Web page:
Heritage posted this message on the 'Coventry Workhouses' thread: "In 1859 the Foleshill workhouse moved from Brick Kiln Lane (Broad Street) to a new site close to what is Foleshill Fire Station. (Off topic but does anyone, but me, remember the Fire Station when it was in Holmsdale Road?)" This supports the theory that the Brick Kiln Lane site was closed c.1859 and has since been demolished - but still the exact location on Brick Kiln Lane remains a mystery. The House of Industry is not to be confused with the Foleshill Union Workhouse which, as Heritage rightly states, was close to the Foleshill Road Fire Station (opposite Old Church Road - formerly Chapel Lane). Oddsock
OddSock: Particularly interested in the family surnames Cowley, Shale, & Pratt in Coventry!

Buildings - Coventry Workhouses
Derrickarthur
Coventry
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43 of 44  Mon 30th Nov 2020 7:46pm  
Member: Joined Nov 2014  Total posts:189

Found this aerial photo. Foreground shows former Dunlop Sports grounds on Lythalls Lane and Chapel Square & Reform Church on either side of Chapel Lane, later Old Church Road, Workhouse circled in red. Edited by Midland Red, 3rd Dec 2020 6:35 pm (Copied to the ‘Dunlop’ thread )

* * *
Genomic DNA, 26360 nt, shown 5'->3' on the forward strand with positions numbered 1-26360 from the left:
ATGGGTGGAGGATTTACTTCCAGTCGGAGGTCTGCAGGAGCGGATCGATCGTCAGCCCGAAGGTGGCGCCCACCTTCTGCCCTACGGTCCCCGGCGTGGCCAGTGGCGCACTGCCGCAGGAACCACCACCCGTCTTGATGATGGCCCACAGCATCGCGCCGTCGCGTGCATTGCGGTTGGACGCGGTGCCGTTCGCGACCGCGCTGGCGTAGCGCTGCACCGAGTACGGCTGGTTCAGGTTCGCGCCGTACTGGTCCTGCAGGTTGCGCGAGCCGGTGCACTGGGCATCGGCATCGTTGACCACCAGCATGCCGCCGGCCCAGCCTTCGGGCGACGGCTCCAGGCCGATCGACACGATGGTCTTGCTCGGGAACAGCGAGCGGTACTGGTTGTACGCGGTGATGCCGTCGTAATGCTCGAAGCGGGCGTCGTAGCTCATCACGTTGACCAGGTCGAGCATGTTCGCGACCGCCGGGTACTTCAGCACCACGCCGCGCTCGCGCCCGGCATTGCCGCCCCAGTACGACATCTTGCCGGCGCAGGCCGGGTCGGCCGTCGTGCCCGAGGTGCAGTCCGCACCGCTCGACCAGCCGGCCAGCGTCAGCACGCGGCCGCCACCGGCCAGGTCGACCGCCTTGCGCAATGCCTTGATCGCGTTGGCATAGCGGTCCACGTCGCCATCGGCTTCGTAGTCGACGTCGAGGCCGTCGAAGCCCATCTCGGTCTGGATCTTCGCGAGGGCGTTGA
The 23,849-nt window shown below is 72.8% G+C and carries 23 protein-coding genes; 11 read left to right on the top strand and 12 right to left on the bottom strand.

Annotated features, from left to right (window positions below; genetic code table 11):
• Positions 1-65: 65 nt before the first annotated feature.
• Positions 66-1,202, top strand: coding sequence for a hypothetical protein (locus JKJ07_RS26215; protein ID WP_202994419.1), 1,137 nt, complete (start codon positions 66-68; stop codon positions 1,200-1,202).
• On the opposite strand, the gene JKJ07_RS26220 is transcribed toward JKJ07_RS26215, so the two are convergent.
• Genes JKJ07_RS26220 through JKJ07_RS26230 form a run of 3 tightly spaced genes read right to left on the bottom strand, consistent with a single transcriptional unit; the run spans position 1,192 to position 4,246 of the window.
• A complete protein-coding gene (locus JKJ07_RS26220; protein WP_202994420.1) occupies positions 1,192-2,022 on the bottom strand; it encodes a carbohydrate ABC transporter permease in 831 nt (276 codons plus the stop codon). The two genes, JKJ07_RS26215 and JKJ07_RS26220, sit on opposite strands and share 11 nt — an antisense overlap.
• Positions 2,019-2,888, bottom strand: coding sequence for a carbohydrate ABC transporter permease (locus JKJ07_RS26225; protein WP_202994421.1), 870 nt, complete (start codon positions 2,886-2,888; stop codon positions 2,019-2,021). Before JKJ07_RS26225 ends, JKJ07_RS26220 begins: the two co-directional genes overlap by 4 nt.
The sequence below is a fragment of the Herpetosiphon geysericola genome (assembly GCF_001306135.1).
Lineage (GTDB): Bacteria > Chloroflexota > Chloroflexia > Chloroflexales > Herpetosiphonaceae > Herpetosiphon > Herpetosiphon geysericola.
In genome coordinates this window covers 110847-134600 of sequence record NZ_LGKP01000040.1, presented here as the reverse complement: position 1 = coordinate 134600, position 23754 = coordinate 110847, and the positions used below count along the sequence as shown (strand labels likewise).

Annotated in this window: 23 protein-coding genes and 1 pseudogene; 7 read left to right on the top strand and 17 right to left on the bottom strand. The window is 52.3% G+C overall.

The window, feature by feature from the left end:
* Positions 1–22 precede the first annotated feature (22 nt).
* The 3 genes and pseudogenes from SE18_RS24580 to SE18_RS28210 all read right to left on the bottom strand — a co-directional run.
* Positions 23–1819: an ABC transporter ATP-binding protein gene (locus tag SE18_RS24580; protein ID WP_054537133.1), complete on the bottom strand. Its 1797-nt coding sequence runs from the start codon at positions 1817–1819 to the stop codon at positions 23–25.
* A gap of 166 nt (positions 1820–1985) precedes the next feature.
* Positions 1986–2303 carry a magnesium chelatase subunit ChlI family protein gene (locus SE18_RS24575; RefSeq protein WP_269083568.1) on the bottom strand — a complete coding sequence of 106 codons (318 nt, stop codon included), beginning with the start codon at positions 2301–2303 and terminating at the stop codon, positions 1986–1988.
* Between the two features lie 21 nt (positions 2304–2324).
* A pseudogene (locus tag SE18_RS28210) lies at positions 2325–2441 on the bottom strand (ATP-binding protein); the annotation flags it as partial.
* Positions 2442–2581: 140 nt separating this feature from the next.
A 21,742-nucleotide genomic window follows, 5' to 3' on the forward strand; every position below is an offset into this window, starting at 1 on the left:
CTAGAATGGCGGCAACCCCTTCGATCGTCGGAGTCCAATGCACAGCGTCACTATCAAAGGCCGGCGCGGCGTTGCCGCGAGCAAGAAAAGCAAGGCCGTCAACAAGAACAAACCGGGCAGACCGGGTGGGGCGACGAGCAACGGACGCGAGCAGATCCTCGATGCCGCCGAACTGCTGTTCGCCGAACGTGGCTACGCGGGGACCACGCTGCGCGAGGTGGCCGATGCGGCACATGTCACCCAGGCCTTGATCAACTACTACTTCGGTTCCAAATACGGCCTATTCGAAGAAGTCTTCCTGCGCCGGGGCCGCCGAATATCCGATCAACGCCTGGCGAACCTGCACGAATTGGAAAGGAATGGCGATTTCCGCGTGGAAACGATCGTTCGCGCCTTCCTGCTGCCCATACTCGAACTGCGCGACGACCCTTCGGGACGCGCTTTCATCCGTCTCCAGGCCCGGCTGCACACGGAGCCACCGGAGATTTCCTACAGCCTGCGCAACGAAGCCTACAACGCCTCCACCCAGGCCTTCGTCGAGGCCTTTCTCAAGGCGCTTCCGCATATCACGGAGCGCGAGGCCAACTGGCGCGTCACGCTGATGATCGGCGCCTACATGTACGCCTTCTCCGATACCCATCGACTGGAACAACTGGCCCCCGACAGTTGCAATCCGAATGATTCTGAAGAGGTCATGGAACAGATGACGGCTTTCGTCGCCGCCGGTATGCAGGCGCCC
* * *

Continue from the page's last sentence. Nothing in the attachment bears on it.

Question

Buildings - Coventry Workhouses
Kaga simpson
Peacehaven, East Sussex
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44 of 44  Fri 5th Mar 2021 11:58am  
Member: Joined Sep 2014  Total posts:3414

Near the end of Gosford Street, on the right, was the workhouse. Although conditions were poor and the workers struggling to keep their families together, it had extensive views of fields and hedgerows of great beauty, flowers and hundreds of brightly coloured birds. The prospect included the old Carthusian monastery called the Charterhouse. The workhouse was once the old Carmelite, or White Friars, Monastery, which shared the fate of others of similar kind during the reign of Henry VIII. The beautiful cloister, with roof of finely wrought stone, became the dining room of the inmates of the workhouse. The dormitories too. An ancient staircase leading from the dormitories to the church was well preserved in Victorian times. Not a mile from from the Charterhouse is Whitley Abbey, standing on rising ground from the banks of the river Sherbourne, and believed to be the place that Charles I occupied, when in 1642 he vainly summoned the city to surrender. The estate connected with the Abbey was about three thousand acres, separated from the Charterhouse by Whitley Common, over which the freemen held the grazing rights.
Buildings - Coventry Workhouses